Credit cards are virtually a must-have these days. With more and more businesses paying wages via direct deposit, and creditors preferring direct debit for their bill payments, it simply makes sense to have a credit card to deal with everyday expenses. Even the argument that it makes no sense to pay interest on everyday purchases no longer holds water - if you manage your finances properly, you'll never have to apply credit card interest to your purchases.
The question most people have is - which is the right credit card to use? With all the types of credit cards available, it only makes sense that they each offer unique pros and cons. If you're deciding which credit card you want in your wallet, here are some rights and wrongs to help you sort through them all.
A Credit Card for Long Term Credit Purchases
Right: Apply for a credit card with a low APR for those purchases that you'll need to pay off over time. The lower the APR, the less you'll pay out for the item in the long run.
Wrong: Since most low APR credit cards don't offer much in the way of rewards or incentives, don't bother using them on purchases that you'll pay off all in one go each month.
The Everyday Credit Card
Right: Nowadays there are a lot of good reasons to whack your everyday purchases - the sort of thing you'd normally pay for out of pocket cash - onto a credit card. Charging all your purchases will make it far easier to track exactly what you spend, and as long as you stay within your budget and pay your account - preferably by direct debit - each month, it won't cost you an arm and a leg to do it. The APR isn't important here, because if you time it right - that's why the direct debit - you won't ever pay a cent of interest on the purchases on this card. Instead, go for the credit card with the highest rewards scheme you can qualify for. Whether it's airline miles, pence off on your purchase, or reward points to spend on swag, there are credit cards that will pay you back for using them.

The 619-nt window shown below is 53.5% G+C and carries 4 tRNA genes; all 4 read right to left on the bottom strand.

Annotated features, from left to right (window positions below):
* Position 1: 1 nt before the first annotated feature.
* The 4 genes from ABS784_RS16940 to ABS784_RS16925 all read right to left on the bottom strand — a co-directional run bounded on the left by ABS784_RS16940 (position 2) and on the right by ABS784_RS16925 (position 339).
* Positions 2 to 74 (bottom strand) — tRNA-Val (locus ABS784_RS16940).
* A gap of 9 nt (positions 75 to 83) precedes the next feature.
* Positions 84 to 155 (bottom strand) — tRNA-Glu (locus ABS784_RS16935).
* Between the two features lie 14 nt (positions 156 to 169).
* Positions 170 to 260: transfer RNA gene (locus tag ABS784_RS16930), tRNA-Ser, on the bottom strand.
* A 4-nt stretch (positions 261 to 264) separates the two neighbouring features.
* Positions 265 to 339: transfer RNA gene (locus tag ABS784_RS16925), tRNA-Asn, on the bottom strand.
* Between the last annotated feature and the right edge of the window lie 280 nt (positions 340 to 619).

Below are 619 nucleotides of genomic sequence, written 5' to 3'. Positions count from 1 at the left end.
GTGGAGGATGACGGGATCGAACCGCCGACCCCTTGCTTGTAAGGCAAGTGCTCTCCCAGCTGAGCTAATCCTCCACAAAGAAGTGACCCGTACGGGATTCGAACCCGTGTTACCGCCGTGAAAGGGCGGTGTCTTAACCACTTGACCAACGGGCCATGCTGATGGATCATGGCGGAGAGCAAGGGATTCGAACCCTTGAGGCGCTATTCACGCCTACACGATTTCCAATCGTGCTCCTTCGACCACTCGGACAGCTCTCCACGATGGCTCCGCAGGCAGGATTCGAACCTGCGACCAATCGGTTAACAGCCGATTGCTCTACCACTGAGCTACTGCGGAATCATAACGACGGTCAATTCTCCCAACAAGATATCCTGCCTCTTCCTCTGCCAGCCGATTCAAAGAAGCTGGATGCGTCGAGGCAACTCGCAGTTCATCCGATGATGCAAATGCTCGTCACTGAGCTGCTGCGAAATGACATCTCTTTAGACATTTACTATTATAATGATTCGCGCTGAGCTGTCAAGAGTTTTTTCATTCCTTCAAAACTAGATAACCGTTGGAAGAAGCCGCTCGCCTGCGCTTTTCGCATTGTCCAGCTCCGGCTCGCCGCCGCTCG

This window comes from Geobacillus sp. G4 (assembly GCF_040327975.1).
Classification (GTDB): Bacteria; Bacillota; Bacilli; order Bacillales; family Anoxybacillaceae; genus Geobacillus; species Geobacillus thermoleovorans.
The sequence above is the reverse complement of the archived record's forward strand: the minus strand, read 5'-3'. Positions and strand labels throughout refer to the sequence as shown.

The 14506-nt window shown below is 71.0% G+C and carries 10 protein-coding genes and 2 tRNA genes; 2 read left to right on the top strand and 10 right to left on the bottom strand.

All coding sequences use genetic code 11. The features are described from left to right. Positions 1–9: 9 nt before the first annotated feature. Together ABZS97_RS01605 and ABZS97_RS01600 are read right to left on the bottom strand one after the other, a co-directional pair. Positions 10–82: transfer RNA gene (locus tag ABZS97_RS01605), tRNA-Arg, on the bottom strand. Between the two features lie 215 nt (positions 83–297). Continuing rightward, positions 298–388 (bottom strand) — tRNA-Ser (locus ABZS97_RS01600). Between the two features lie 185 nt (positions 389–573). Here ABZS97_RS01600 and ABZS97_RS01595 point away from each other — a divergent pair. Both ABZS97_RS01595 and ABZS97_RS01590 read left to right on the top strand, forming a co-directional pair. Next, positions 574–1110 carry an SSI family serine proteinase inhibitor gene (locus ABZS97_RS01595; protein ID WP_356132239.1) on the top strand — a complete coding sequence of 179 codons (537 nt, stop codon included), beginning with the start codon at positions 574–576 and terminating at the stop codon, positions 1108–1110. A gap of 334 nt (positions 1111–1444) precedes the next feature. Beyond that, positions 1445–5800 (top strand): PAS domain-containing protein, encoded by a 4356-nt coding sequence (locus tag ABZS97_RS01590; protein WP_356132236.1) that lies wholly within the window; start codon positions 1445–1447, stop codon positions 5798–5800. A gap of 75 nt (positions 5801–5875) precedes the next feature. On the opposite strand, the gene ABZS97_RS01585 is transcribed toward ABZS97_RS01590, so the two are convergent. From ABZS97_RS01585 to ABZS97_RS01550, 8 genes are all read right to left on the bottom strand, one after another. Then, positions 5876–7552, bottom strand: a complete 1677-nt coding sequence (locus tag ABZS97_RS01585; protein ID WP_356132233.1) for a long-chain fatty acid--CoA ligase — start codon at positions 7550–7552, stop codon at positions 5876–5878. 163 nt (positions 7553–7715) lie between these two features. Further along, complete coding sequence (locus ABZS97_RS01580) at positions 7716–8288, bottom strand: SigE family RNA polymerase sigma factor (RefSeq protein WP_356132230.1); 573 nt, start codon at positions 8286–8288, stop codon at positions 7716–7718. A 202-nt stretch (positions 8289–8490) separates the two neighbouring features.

Wrong: Avoid credit cards with annual fees and requirements that will cost you more than you'll save on your loot. Keep your eye on the bottom line - how much will it cost you to get rewarded?
The Kids’ First ‘Credit Card'
Right: One of the best ways for parents to accustom their offspring to using credit wisely and productively is to give them a credit card - without giving them credit. Prepaid credit cards - or stored value cards - make it easy for you to hand over an allowance each week or month - just load it onto their credit card. They'll learn to manage their spending so that they have money at the end of their month, and you can track their spending through account statements.
Wrong: No credit card at all. Children who grow up seeing their parents swipe their card at the register have very little concept of where the money comes and goes. By being open with them and giving them a prepaid credit card loaded with the amount that you expect for them to make do, you're starting them off on the road to responsible use of plastic the same way you taught them to ride a bicycle - with you at their side and stabilisers to keep them from falling hard.
You'll find credit cards of all types and sorts at moneyeverything.com, along with all the information you need to help you compare features and benefits of each type. When you're ready to apply for a credit card, stop by moneyeverything.com to sort out all you need to make the right decision.
Jon Francis has been involved in various areas with the world of finance and has a keen eye for a bargin! He has an in-depth knowledge of the credit card UK market and now helps others get the best from a credit card . For more information visit “http://www.moneyeverything.com".